Twenty Cuban migrants, including four children, arrived at the Marquesas Keys in a single-engine fishing vessel.
They were in good health and taken by the U.S. Coast Guard to Key West, which is about 20 miles east of the Marquesas. The Coast Guard turned them over Monday to the U.S. Border Patrol, said Supervisory Border Patrol Agent Adam Hoffner.
Since the migrants made it to shore, they will likely be able to stay in the United States and apply for permanent residency after a year. The so-called wet-foot, dry-foot policy is part of changes made in 1995 to the Cuban Adjustment Act. Those caught at sea are usually sent back to Cuba.
The number of Cubans fleeing the communist island nation is surging because many fear wet-foot, dry-foot — which essentially grants all Cubans refugee status — could soon end because of thawing ties between the Castro regime and the U.S. federal government.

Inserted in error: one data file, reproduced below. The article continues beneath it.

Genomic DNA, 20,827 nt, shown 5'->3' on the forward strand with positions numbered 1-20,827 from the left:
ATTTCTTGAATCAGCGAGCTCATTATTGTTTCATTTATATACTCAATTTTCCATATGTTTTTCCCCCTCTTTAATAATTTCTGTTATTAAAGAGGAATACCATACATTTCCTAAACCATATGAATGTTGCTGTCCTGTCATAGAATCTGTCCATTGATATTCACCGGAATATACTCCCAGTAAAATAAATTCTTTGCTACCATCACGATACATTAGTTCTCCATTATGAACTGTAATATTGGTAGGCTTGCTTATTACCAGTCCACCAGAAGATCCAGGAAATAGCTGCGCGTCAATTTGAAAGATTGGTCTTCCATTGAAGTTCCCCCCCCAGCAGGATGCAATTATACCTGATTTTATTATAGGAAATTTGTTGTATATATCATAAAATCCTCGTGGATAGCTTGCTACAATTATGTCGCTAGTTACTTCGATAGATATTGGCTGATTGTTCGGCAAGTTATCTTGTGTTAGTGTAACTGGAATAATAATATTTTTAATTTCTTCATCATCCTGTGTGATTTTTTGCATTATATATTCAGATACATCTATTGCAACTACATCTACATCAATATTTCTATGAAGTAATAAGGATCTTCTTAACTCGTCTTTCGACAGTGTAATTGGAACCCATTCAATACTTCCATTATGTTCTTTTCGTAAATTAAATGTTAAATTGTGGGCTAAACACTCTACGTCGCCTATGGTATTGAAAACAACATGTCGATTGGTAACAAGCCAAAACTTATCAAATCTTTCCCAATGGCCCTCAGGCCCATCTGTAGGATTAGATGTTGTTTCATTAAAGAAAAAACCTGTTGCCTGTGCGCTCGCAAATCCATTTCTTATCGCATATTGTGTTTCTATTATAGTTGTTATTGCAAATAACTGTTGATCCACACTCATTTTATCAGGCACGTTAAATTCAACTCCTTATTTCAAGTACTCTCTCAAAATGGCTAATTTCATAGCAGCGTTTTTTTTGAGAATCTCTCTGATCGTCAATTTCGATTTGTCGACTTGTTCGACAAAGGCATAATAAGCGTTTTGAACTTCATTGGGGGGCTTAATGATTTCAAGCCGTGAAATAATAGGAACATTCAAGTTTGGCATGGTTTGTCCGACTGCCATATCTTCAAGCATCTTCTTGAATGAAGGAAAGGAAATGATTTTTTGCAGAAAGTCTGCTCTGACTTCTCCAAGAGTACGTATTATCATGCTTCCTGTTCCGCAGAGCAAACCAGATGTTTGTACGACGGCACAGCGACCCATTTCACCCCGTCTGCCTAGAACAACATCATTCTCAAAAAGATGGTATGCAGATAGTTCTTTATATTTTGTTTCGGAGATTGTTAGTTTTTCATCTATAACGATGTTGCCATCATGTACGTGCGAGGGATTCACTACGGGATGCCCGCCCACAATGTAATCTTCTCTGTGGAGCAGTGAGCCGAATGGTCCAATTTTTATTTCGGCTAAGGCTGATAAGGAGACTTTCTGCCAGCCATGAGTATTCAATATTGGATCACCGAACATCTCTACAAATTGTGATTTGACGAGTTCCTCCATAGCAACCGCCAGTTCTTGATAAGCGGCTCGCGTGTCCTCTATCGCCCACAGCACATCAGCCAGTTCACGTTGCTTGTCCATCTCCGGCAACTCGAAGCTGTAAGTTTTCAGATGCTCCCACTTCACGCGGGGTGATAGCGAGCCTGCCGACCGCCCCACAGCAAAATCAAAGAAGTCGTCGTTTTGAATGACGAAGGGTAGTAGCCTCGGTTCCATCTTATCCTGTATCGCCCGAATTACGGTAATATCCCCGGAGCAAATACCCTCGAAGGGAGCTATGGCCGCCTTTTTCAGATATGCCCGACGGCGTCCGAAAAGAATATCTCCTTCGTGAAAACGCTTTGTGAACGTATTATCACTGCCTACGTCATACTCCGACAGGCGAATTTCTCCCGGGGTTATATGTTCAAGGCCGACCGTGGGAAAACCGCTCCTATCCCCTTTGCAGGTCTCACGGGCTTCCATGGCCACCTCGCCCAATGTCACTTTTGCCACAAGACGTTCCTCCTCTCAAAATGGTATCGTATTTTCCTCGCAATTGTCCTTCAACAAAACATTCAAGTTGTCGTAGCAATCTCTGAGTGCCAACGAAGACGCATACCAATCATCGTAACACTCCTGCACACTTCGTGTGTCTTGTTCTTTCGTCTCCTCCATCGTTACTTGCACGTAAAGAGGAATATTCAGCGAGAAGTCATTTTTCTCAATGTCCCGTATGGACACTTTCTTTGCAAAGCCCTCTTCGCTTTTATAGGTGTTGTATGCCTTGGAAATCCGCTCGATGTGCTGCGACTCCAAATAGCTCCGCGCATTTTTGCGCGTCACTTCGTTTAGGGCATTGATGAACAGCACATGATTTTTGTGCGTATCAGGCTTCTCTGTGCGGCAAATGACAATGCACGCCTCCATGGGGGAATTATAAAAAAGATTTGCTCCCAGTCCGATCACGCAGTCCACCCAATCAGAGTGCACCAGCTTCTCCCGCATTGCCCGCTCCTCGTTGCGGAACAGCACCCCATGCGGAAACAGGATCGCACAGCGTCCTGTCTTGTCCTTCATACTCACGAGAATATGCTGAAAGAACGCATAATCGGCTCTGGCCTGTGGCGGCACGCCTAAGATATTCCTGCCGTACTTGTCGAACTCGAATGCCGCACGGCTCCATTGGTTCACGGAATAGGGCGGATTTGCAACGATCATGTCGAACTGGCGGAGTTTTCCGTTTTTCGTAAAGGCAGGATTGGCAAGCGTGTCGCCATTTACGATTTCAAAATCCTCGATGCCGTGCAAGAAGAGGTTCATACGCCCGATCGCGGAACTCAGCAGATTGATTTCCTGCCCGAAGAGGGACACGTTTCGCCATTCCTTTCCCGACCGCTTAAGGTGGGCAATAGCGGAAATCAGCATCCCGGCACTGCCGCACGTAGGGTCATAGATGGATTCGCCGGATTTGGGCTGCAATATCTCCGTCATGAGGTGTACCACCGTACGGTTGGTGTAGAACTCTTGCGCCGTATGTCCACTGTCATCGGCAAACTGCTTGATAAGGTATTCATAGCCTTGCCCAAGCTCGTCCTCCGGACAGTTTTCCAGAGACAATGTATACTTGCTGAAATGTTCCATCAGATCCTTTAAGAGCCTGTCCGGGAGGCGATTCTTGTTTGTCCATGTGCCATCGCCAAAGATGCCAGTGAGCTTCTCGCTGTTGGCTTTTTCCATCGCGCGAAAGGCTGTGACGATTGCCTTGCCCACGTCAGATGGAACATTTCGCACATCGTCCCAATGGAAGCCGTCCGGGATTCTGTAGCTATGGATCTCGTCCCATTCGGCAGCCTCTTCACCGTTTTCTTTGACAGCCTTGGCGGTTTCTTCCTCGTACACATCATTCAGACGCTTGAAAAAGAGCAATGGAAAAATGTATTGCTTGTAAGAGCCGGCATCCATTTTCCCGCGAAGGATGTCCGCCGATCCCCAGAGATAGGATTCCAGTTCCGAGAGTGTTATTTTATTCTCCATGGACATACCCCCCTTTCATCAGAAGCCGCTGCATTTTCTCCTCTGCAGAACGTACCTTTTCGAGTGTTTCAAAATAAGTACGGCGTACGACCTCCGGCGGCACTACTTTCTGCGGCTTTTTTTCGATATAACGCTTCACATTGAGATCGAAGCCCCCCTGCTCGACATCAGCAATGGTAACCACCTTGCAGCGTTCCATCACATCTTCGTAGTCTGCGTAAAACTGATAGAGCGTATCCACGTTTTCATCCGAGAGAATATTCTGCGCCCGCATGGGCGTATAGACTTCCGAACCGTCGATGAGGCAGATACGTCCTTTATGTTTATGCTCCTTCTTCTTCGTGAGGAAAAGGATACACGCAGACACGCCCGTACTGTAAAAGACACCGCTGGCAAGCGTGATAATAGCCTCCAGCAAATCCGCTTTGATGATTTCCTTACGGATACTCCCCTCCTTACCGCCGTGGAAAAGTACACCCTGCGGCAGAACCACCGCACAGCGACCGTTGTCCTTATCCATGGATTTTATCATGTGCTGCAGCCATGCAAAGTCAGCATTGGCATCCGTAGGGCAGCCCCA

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Monday’s landing in the Marquesas comes as Coast Guard crews conducted a search for up to 20 migrants thought to have gone into the sea after their makeshift vessel capsized over the weekend. Three survivors were found near Big Pine Key. Five bodies have been recovered off the Keys since Saturday who the Monroe County Sheriff’s Office believes are likely migrants from the capsized craft.
David Goodhue: 305-440-3204 @DavidGoodhue